That’s where they would have their last hurrahs. On May 21, 2008, the city’s Catholic schools had their 60th and final picnic.

“It’s something that was decided because of concerns over the children’s safety and rising insurance costs,” Joely Landreth, a member of the parade and picnic organizing committee, told us at the time.

The public schools soldiered on for nearly another decade, but they, too, faced rising costs coupled with declining interest. In 2015, for example, the district was sued for $50,000 after a student was hit in the head by a support pole from what was alleged to be a negligently constructed tent. It would also be the final year of the district picnic. Late that year, the district announced that it was scrapping the nearly 160-year tradition because student participation did not justify the expense.

Belleville School District 118 Superintendent Matt Klosterman talks about memories of the parade and picnic. The district is ending the annual tradition because of a lack of participation.

Quite a change from my childhood days when 8,000 children marched through downtown Belleville one year. Here are a few more pieces of public school history you might find interesting:

Jan. 14, 1860 — In response to a great number of tardy students, the board of education voted to require excuses for tardiness. Teachers were required to be in school 15 minutes before students arrived. All students were required to take German unless parents objected.

Nov. 25, 1870 — Henry Niles was employed as the teacher of the “colored” school in the African Methodist Church. The district had 5,678 white students, 101 black. On May 31, 1873, black children had their own picnic.

March 31, 1884 — Parents were informed that children between the ages of 8 and 14 were required to attend school at least 12 weeks each year. The Women’s Christian Temperance Union asked that alcohol not be sold at school picnics. The district agreed to a beer-only rule.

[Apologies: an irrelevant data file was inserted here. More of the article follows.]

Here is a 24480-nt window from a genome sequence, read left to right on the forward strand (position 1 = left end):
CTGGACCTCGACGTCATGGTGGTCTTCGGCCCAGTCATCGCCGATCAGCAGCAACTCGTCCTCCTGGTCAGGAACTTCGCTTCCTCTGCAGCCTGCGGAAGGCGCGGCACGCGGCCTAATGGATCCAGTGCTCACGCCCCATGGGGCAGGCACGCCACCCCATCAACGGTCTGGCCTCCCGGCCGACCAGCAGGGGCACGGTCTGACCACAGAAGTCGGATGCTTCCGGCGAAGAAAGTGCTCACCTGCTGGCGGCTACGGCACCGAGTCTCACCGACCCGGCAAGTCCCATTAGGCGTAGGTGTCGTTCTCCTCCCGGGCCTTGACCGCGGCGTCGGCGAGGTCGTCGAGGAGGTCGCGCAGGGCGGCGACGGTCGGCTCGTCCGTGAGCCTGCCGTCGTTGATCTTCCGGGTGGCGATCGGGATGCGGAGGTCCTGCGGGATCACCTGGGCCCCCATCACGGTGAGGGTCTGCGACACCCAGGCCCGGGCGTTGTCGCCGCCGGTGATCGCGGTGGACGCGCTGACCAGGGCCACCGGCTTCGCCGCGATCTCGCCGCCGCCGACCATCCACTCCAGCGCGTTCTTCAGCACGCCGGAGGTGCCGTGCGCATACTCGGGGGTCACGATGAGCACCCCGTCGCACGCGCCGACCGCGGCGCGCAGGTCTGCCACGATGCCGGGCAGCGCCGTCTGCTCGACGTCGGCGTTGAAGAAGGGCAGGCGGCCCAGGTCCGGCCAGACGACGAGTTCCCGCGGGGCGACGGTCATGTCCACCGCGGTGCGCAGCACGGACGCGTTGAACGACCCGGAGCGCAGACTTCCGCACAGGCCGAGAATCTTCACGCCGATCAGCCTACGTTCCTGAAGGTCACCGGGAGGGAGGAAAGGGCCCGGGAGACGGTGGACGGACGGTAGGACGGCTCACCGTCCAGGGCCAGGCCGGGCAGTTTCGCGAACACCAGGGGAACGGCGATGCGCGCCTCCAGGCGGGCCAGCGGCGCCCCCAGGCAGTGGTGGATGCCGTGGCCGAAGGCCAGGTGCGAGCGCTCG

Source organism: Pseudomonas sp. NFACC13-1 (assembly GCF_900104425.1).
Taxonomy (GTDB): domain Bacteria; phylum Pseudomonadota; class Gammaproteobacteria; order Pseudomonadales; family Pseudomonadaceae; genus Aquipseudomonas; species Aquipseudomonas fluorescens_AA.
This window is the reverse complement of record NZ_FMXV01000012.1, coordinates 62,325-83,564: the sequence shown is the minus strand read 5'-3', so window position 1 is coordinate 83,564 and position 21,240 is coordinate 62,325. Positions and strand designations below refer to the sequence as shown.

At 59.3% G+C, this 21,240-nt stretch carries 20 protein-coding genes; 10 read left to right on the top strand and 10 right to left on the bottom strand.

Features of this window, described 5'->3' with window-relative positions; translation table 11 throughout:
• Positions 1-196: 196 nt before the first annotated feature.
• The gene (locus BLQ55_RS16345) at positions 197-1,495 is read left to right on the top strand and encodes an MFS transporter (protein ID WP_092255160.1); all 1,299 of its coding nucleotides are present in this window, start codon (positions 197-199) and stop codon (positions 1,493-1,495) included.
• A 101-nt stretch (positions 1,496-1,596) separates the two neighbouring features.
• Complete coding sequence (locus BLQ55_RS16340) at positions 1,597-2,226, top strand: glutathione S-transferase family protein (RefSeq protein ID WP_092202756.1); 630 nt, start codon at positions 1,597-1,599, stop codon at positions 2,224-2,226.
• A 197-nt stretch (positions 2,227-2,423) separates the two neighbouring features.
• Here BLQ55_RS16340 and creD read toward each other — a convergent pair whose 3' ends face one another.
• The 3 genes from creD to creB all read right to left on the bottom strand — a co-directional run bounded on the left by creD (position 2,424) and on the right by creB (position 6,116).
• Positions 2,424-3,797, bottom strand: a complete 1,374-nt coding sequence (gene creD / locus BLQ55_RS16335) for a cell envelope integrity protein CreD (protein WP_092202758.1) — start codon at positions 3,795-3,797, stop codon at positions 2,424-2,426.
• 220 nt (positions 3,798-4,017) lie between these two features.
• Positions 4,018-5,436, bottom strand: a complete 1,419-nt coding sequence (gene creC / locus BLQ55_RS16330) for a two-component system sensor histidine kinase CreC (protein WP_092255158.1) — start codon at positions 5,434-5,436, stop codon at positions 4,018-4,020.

1887 — In response to the large number of school-age children who worked during the day in local industries, the board considered — and then rejected — the establishment of a night school.

1892 — Students were required to show proof of vaccinations.

1895 — Lavatories were installed in several schools.

1898 — Stereopticon and moving pictures were shown to students at school for 10 cents per student.

1922 — The first Field Day took place at the ball park at Cleveland and South Illinois

1944 — The board approved plowing a furrow at Union School to make a skating pond. Ice skating became a part of the physical education program.

Think of the Blues prospects we could have had.

Today’s trivia

Where was the biggest picnic in history — and just how big was it?

Answer to Monday’s trivia: On Aug. 13, 1942, the animated classic “Bambi” premiered in New York City. Perhaps to generate publicity, Walt Disney allowed the Forest Service to use Bambi in its public ads for fire prevention. But the agreement was only for one year, so on Aug. 9, 1944, the public saw the first poster featuring Smokey Bear, named after “Smokey” Joe Martin, a New York City Fire Department hero who had suffered burns and blindness during a 1922 rescue. The poster depicted Smokey wearing jeans and a hat pouring water on a campfire with the message, “Smokey says —Care will prevent 9 out of 10 forest fires!” The more familiar “Only YOU can prevent forest fires!” debuted three years later.

Roger Schlueter: 618-239-2465, @RogerAnswer